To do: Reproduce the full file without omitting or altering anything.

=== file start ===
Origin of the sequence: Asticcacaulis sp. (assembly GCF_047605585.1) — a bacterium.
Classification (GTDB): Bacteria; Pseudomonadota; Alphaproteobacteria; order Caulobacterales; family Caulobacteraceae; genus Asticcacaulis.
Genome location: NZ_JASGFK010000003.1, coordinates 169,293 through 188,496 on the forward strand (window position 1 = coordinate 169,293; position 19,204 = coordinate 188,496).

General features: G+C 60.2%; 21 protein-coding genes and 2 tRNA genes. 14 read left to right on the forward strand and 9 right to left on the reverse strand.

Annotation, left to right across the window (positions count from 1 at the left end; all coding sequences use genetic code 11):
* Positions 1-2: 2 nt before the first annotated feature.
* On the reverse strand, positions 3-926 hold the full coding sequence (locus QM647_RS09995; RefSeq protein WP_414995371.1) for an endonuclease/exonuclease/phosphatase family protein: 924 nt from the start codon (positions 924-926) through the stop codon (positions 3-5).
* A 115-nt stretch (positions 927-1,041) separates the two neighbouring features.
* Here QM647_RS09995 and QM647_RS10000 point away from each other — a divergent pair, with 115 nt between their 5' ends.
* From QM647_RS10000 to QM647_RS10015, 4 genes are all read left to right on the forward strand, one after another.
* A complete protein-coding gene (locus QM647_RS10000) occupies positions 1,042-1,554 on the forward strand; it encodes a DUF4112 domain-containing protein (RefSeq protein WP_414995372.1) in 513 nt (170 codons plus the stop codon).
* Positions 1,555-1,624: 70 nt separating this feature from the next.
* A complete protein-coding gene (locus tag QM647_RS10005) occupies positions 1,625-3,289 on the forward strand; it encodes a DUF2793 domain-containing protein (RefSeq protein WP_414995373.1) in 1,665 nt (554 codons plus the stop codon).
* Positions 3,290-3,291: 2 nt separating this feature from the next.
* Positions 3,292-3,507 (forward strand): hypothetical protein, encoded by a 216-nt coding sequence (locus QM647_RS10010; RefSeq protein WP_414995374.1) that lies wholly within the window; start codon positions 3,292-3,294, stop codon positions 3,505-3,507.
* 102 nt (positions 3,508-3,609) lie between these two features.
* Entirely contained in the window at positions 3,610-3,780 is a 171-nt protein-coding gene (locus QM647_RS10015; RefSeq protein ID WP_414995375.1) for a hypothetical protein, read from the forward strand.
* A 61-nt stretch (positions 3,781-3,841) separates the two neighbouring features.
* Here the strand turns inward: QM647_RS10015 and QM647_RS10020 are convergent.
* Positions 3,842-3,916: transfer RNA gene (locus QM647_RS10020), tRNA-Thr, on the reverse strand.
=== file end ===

Origin of the sequence: Asticcacaulis sp. (assembly GCF_047605585.1) — a bacterium.
Classification (GTDB): Bacteria; Pseudomonadota; Alphaproteobacteria; order Caulobacterales; family Caulobacteraceae; genus Asticcacaulis.
Genome location: NZ_JASGFK010000003.1, coordinates 169,293 through 188,496 on the forward strand (window position 1 = coordinate 169,293; position 19,204 = coordinate 188,496).

General features: G+C 60.2%; 21 protein-coding genes and 2 tRNA genes. 14 read left to right on the forward strand and 9 right to left on the reverse strand.

Annotation, left to right across the window (positions count from 1 at the left end; all coding sequences use genetic code 11):
* Positions 1-2: 2 nt before the first annotated feature.
* On the reverse strand, positions 3-926 hold the full coding sequence (locus QM647_RS09995; RefSeq protein WP_414995371.1) for an endonuclease/exonuclease/phosphatase family protein: 924 nt from the start codon (positions 924-926) through the stop codon (positions 3-5).
* A 115-nt stretch (positions 927-1,041) separates the two neighbouring features.
* Here QM647_RS09995 and QM647_RS10000 point away from each other — a divergent pair, with 115 nt between their 5' ends.
* From QM647_RS10000 to QM647_RS10015, 4 genes are all read left to right on the forward strand, one after another.
* A complete protein-coding gene (locus QM647_RS10000) occupies positions 1,042-1,554 on the forward strand; it encodes a DUF4112 domain-containing protein (RefSeq protein WP_414995372.1) in 513 nt (170 codons plus the stop codon).
* Positions 1,555-1,624: 70 nt separating this feature from the next.
* A complete protein-coding gene (locus tag QM647_RS10005) occupies positions 1,625-3,289 on the forward strand; it encodes a DUF2793 domain-containing protein (RefSeq protein WP_414995373.1) in 1,665 nt (554 codons plus the stop codon).
* Positions 3,290-3,291: 2 nt separating this feature from the next.
* Positions 3,292-3,507 (forward strand): hypothetical protein, encoded by a 216-nt coding sequence (locus QM647_RS10010; RefSeq protein WP_414995374.1) that lies wholly within the window; start codon positions 3,292-3,294, stop codon positions 3,505-3,507.
* 102 nt (positions 3,508-3,609) lie between these two features.
* Entirely contained in the window at positions 3,610-3,780 is a 171-nt protein-coding gene (locus QM647_RS10015; RefSeq protein ID WP_414995375.1) for a hypothetical protein, read from the forward strand.
* A 61-nt stretch (positions 3,781-3,841) separates the two neighbouring features.
* Here the strand turns inward: QM647_RS10015 and QM647_RS10020 are convergent.
* Positions 3,842-3,916: transfer RNA gene (locus QM647_RS10020), tRNA-Thr, on the reverse strand.